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With: Brad Pitt, Scoot McNairy, Ben Mendelsohn, James Gandolfini, Richard Jenkins, Vincent Curatola, Ray Liotta, Trevor Long, Max Casella, Sam Shepard, Slaine, Linara Washington
Written by: Andrew Dominik, based on a novel by George V. Higgins
Directed by: Andrew Dominik
MPAA Rating: R for violence, sexual references, pervasive language, and some drug use
Running Time: 97
Date: 21/05/2012
IMDB

Killing Them Softly (2012)

3 1/2 Stars (out of 4)

Crime Scenes

By Jeffrey M. Anderson

Killing Them Softly is the newest film from New Zealand filmmaker Andrew Dominik, who made one of the best films of the past decade, The Assassination of Jesse James by the Coward Robert FordBrad Pitt, who played Jesse James, returns for another commanding performance in this one, as Jackie, a modern-day hitman brought in to clean up a messy situation.

Three not-too-bright criminals (Scoot McNairy, Ben Mendelsohn, and Vincent Curatola) decide to rip off a mob-protected card game, run by Markie Trattman (Ray Liotta), intending to pin the job on Trattman. A mob man (Richard Jenkins) meets with Jackie to decide how to set things right. Jackie brings in a colleague, Mickey (James Gandolfini), to help, but he turns out to be unreliable. So Jackie must do the jobs himself, though he prefers not to get too personal with his targets (he likes "killing them softly").

Dominik, who adapted a 1974 novel by George V. Higgins, sets the action in 2008, during the financial crisis and presidential election. Television broadcasts of speeches by George W. Bush and Barack Obama attempt to underline the movie's cynical themes of corporate power versus community. Jenkins' character complains that the mafia is now run by committee and that it's too hard to get anything done, while it becomes clear that America itself has the same problem.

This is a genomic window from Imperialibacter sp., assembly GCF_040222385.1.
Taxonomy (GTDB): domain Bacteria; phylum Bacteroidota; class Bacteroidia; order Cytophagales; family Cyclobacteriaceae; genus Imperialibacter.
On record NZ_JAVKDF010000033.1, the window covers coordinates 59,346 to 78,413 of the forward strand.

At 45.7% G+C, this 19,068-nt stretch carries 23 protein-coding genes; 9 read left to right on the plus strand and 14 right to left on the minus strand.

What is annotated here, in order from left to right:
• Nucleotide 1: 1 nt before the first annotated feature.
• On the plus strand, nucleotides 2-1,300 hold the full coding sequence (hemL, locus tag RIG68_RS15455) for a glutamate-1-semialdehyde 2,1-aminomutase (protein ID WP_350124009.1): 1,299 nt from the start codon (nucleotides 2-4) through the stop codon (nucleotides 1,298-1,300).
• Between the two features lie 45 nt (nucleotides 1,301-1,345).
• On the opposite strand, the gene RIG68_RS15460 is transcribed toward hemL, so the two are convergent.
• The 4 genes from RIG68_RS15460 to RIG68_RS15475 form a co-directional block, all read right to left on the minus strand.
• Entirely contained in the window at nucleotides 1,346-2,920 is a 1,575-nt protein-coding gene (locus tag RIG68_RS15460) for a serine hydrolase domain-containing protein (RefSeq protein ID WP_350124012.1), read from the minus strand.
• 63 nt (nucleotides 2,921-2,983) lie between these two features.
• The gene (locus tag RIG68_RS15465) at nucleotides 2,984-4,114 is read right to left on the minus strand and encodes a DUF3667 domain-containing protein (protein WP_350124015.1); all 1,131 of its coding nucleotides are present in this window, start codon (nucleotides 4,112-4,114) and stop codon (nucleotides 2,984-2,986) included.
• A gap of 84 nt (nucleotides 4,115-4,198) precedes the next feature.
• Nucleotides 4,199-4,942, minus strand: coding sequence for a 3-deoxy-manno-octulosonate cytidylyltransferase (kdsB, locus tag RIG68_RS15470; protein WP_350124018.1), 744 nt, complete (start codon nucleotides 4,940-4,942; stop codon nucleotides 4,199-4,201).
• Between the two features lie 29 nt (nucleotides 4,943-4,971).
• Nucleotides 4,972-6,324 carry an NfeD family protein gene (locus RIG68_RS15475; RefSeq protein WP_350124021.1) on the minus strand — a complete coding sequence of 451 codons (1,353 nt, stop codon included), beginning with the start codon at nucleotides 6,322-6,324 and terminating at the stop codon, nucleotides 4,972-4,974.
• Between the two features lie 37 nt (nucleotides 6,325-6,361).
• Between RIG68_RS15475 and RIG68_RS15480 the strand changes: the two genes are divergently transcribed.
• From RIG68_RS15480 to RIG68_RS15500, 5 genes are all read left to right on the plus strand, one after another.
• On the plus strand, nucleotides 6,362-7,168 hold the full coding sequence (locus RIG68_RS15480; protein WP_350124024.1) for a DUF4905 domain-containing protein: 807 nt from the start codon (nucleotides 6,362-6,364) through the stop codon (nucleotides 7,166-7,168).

The movie was shot in New Orleans, giving it a ruined, gutted look that further highlights the movie's themes. Yet Dominik sometimes lightens the mood with playful flashbacks and ironic uses of pop music.

Dominik clearly wishes to elevate Killing Them Softly into something greater than a "mere" crime film. Liotta and Gandolfini bring to mind GoodFellas and "The Sopranos," while fans of author Higgins will be familiar with The Friends of Eddie Coyle. Parts of this movie may even recall The French Connection and Pulp Fiction. However, though the movie fails to noticeably expand or comment upon the crime genre, nor does it achieve its desired depth of social commentary, it has much to admire.

Dominik has a wonderful ear for dialogue. Many of his scenes, which simply involve talking, are mesmerizing. His settings reveal a poetic griminess, and his scenes of violence are quietly, brutally striking. One standout scene attempts to replicate the point of view of a junkie nodding off during a heroin fix.

It's not easy to stand out from the crowded crime genre, but Killing Them Softly confidently ranks as a minor classic.
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